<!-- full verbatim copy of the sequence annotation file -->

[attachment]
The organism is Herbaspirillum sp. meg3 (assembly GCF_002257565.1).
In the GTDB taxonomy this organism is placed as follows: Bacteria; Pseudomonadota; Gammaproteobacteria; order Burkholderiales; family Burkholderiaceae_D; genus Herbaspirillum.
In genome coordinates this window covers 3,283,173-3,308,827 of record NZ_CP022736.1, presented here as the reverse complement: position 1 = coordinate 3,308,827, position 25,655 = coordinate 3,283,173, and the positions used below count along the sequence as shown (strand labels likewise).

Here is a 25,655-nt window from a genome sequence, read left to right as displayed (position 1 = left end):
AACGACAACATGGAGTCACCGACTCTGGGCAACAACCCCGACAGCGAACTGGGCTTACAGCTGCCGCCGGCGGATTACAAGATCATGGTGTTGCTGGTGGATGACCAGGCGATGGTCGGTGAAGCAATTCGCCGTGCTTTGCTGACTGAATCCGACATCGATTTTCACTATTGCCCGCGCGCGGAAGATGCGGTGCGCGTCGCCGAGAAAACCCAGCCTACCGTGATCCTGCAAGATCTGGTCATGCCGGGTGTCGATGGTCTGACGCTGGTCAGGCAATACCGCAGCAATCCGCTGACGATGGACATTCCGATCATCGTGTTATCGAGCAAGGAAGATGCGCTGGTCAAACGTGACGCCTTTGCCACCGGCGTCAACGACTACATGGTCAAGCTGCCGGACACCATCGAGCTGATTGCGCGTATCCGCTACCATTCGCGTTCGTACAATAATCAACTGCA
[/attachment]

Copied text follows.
The organism is Herbaspirillum sp. meg3 (assembly GCF_002257565.1).
In the GTDB taxonomy this organism is placed as follows: Bacteria; Pseudomonadota; Gammaproteobacteria; order Burkholderiales; family Burkholderiaceae_D; genus Herbaspirillum.
In genome coordinates this window covers 3,283,173-3,308,827 of record NZ_CP022736.1, presented here as the reverse complement: position 1 = coordinate 3,308,827, position 25,655 = coordinate 3,283,173, and the positions used below count along the sequence as shown (strand labels likewise).

Here is a 25,655-nt window from a genome sequence, read left to right as displayed (position 1 = left end):
AACGACAACATGGAGTCACCGACTCTGGGCAACAACCCCGACAGCGAACTGGGCTTACAGCTGCCGCCGGCGGATTACAAGATCATGGTGTTGCTGGTGGATGACCAGGCGATGGTCGGTGAAGCAATTCGCCGTGCTTTGCTGACTGAATCCGACATCGATTTTCACTATTGCCCGCGCGCGGAAGATGCGGTGCGCGTCGCCGAGAAAACCCAGCCTACCGTGATCCTGCAAGATCTGGTCATGCCGGGTGTCGATGGTCTGACGCTGGTCAGGCAATACCGCAGCAATCCGCTGACGATGGACATTCCGATCATCGTGTTATCGAGCAAGGAAGATGCGCTGGTCAAACGTGACGCCTTTGCCACCGGCGTCAACGACTACATGGTCAAGCTGCCGGACACCATCGAGCTGATTGCGCGTATCCGCTACCATTCGCGTTCGTACAATAATCAACTGCA